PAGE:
Police hopeful Donald Trump will usher in new era of respect for law enforcement

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Police organizations have high hopes for President-elect Donald Trump. But at the top of their wish list isn’t proposed legislation or policy — rather they hope the self-proclaimed “law and order” candidate can usher in a new era of respect and support for law enforcement.

“The first thing, and something Mr. Trump has already done well, is use the bully pulpit to improve the perception of police officers,” said James Pasco, executive director of the National Fraternal Order of Police.

Under the Obama administration, law enforcement leaders say their officers have felt unfairly characterized as villains amid the movement for policing reform and have become targets for hostility.

“We welcome a reset button,” said Ron Hosko, president of the Law Enforcement Legal Defense Fund and a former assistant director of the FBI.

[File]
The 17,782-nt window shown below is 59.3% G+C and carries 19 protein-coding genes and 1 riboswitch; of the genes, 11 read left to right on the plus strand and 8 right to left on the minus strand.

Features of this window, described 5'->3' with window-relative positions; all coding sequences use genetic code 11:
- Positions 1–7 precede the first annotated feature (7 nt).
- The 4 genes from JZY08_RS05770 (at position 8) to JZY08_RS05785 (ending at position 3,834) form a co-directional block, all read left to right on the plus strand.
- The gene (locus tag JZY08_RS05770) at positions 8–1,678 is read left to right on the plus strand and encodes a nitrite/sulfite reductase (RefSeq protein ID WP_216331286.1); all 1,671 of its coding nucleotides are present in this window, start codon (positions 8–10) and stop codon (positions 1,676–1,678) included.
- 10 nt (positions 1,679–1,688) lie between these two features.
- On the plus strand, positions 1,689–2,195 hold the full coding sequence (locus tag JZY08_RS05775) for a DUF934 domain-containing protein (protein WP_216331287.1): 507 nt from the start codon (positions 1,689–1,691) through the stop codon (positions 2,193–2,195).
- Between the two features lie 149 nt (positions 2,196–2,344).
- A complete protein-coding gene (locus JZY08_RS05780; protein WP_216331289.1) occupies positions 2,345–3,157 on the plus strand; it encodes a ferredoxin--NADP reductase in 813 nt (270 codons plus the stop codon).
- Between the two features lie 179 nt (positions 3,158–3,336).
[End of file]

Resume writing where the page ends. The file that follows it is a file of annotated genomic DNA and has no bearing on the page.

When law enforcement now uses deadly force against civilians, there is too often a rush to judgment that condemns officers for their actions even before all the facts are known, said National Sheriff’s Association President Greg Champagne.

“The criminal justice system is not an instantaneous process. It takes time to work,” he said. “All we ask is don’t condemn.”

Police organizations have high hopes for President-elect Donald Trump. But at the top of their wish list isn’t proposed legislation or policy — rather they hope the self-proclaimed “law and order” candidate can usher in a new era of respect and support for law enforcement.

“The first thing, and something Mr. Trump has already done well, is use the bully pulpit to improve the perception of police officers,” said James Pasco, executive director of the National Fraternal Order of Police.

Under the Obama administration, law enforcement leaders say their officers have felt unfairly characterized as villains amid the movement for policing reform and have become targets for hostility.

“We welcome a reset button,” said Ron Hosko, president of the Law Enforcement Legal Defense Fund and a former assistant director of the FBI.

When law enforcement now uses deadly force against civilians, there is too often a rush to judgment that condemns officers for their actions even before all the facts are known, said National Sheriff’s Association President Greg Champagne.

“The criminal justice system is not an instantaneous process. It takes time to work,” he said. “All we ask is don’t condemn.”

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